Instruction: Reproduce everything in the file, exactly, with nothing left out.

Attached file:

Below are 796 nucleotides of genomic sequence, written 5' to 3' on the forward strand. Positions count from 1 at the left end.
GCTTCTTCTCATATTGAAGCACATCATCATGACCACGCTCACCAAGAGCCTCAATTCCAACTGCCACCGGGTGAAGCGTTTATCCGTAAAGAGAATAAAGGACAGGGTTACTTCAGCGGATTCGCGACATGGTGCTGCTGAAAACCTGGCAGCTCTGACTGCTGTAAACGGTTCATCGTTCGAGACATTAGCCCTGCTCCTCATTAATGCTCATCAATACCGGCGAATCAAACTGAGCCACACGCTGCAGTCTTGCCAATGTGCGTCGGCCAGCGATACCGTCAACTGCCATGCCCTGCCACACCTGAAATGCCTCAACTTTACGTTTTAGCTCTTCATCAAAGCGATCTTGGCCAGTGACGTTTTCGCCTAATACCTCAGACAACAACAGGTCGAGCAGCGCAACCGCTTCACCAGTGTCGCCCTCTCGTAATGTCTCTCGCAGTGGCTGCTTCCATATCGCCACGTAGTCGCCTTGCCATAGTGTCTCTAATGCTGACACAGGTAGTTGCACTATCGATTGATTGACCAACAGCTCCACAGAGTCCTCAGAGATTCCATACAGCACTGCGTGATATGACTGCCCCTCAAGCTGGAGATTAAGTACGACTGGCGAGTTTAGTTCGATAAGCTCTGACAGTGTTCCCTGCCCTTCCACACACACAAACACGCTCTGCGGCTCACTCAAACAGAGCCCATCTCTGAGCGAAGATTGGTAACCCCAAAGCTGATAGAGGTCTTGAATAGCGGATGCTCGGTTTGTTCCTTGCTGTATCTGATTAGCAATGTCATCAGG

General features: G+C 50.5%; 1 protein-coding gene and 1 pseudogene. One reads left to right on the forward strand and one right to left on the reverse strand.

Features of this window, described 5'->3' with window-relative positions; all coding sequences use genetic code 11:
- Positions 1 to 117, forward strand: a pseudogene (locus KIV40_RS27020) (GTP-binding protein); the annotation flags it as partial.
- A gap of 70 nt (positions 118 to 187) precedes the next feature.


Below are 796 nucleotides of genomic sequence, written 5' to 3' on the forward strand. Positions count from 1 at the left end.
GCTTCTTCTCATATTGAAGCACATCATCATGACCACGCTCACCAAGAGCCTCAATTCCAACTGCCACCGGGTGAAGCGTTTATCCGTAAAGAGAATAAAGGACAGGGTTACTTCAGCGGATTCGCGACATGGTGCTGCTGAAAACCTGGCAGCTCTGACTGCTGTAAACGGTTCATCGTTCGAGACATTAGCCCTGCTCCTCATTAATGCTCATCAATACCGGCGAATCAAACTGAGCCACACGCTGCAGTCTTGCCAATGTGCGTCGGCCAGCGATACCGTCAACTGCCATGCCCTGCCACACCTGAAATGCCTCAACTTTACGTTTTAGCTCTTCATCAAAGCGATCTTGGCCAGTGACGTTTTCGCCTAATACCTCAGACAACAACAGGTCGAGCAGCGCAACCGCTTCACCAGTGTCGCCCTCTCGTAATGTCTCTCGCAGTGGCTGCTTCCATATCGCCACGTAGTCGCCTTGCCATAGTGTCTCTAATGCTGACACAGGTAGTTGCACTATCGATTGATTGACCAACAGCTCCACAGAGTCCTCAGAGATTCCATACAGCACTGCGTGATATGACTGCCCCTCAAGCTGGAGATTAAGTACGACTGGCGAGTTTAGTTCGATAAGCTCTGACAGTGTTCCCTGCCCTTCCACACACACAAACACGCTCTGCGGCTCACTCAAACAGAGCCCATCTCTGAGCGAAGATTGGTAACCCCAAAGCTGATAGAGGTCTTGAATAGCGGATGCTCGGTTTGTTCCTTGCTGTATCTGATTAGCAATGTCATCAGG

General features: G+C 50.5%; 1 protein-coding gene and 1 pseudogene. One reads left to right on the forward strand and one right to left on the reverse strand.

Features of this window, described 5'->3' with window-relative positions; all coding sequences use genetic code 11:
- Positions 1 to 117, forward strand: a pseudogene (locus KIV40_RS27020) (GTP-binding protein); the annotation flags it as partial.
- A gap of 70 nt (positions 118 to 187) precedes the next feature.